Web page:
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The air cargo industry isn’t the first to attempt to gain a wider audience, to make itself more relevant to governments and consumers.
In fact, there is a good example of a similar strategy pretty close to hand – the shipping industry.
Facing some of the same issues that air cargo does, (security, regulation, emissions), in 2008, a group of container shipping lines put their hands in their pockets and came up with $1 million, which they handed to the PR agency Porter Novelli, shunning smaller, more knowledgeable agencies for a jack-of-all-trades global brand.
Porter Novelli, which must be one of the world’s luckiest PR companies, set up a website, the Container Shipping Information Service (now defunct), and announced to the trade press that it wanted to talk to the consumer press. (Which always makes for a bizarre press conference. Why not gather the consumer press? One can only presume there was little appetite, although whetting that appetite was precisely what Porter Novelli was hired to do…)
It could all have ended there. But, happily for Porter Novelli, the BBC had expressed an interest in following a container on its journey around the world, for one year. And so The Box was born, a BBC project which showed how a container could shed light on globalisation and the world economy.
(Porter Novelli was quick to take the praise for this idea, which won it awards, and then had to issue an apology to the BBC who had actually come up with the project and developed it with the in-house PR team at Japanese shipping line NYK.)
And yes, through a series of radio and television programmes, a wider audience learned of the importance of globalisation, the nature of world trade, and a little bit about the container shipping industry.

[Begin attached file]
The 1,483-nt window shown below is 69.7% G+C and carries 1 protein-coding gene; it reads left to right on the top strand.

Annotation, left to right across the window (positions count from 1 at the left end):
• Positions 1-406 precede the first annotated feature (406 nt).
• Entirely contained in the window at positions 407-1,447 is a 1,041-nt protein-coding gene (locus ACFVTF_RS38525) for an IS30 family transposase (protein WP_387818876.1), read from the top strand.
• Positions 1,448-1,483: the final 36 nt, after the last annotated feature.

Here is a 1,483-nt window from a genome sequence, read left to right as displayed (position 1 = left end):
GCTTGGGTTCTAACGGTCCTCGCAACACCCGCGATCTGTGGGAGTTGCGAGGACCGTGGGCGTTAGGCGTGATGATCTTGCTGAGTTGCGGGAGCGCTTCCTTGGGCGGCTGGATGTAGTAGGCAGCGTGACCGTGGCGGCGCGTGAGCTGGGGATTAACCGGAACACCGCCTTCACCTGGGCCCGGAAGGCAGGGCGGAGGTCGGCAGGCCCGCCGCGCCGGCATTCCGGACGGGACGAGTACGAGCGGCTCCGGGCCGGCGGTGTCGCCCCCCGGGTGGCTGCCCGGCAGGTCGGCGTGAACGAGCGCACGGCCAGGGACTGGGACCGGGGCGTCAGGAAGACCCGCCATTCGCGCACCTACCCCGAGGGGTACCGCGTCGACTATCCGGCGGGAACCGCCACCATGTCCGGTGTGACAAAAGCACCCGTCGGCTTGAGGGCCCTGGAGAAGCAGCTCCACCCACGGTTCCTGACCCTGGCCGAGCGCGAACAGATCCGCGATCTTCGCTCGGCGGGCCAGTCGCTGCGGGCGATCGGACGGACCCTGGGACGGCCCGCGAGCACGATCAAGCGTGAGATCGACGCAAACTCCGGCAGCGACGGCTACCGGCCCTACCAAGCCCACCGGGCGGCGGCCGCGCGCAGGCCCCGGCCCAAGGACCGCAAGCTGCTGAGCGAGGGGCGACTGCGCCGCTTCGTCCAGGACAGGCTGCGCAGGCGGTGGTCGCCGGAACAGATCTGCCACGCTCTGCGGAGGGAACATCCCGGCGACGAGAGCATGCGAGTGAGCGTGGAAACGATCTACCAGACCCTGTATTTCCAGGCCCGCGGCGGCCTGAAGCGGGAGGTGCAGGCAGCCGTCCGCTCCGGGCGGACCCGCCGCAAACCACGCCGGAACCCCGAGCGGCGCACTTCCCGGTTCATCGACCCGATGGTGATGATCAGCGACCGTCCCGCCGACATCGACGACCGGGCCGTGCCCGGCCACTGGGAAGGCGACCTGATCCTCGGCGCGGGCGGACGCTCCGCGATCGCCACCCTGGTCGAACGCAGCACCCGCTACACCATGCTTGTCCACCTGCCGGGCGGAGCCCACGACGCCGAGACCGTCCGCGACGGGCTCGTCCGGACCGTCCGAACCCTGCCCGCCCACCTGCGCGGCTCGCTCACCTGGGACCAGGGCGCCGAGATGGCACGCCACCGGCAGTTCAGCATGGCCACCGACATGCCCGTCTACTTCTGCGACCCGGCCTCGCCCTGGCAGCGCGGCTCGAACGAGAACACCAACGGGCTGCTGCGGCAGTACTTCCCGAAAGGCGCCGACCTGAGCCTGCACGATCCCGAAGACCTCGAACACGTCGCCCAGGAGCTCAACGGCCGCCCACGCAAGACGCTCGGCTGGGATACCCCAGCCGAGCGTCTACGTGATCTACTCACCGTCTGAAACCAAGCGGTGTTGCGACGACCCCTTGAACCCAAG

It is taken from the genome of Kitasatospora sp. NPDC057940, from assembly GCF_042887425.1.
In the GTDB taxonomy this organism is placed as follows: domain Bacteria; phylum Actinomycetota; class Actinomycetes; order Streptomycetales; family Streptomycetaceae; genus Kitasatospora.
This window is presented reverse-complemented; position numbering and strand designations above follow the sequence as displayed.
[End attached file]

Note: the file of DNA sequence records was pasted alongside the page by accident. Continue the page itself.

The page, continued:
The PR money ran out after a year, and the shipping lines went back into obscurity. But they had told their story, and by this time they had also decided to place more resources into the World Shipping Council (WSC), whose goal is to “provide a coordinated voice for the liner shipping industry in its work with policy makers and other industry groups with an interest in international transportation”. It offers teaching aids for schools, lobbies regulators, explains how low shipping line emissions are… you know the score.
It all sounds quite familiar.
What is not known is the affect that these initiatives, and the BBC’s The Box, actually had. OK, so lots of people now understand a lot more about how containerisation changed world trade. But did that help the industry grapple more effectively with regulators? Did it help it get its needs and opinions across?
It’s impossible to quantify. While there are some aspects of regulation that give the shipping industry advantages, these are historical, and not connected to the WSC’s PR push. The shipping lines have also escaped the EU ETS (so far, anyway. The EU is back on it now. It gave the industry until the end of 2011 to get an international agreement on maritime emissions. That didn’t happen), but it is facing some hardships over forthcoming EU SOX emissions regulations, which are, apparently, unworkable.
But yes, in general, the shipping lines seem to have better lobbying skills and power, and now Maersk has taken up the gauntlet by itself. (www.changingthewaywethinkaboutshipping.com)
And the air cargo industry is trying the same strategy. IATA is in a good position to take the lead, and arguably already has better regulatory and government connections, plus industry involvement, than the WSC. But does it have the same impact? Take a look at Gacag’s website, which features a series of ads, explaining why the industry is important. (The Loadstar’s favourite part is the ‘Talk to Us’ section: ‘If you have a view to share with Gacag tell us’. Sadly, Gacag doesn’t seem to want you to share, and the form is no longer active.)
It may not change anything today. But it may well help the industry change something for the better tomorrow. Either way, it’s worth a shot.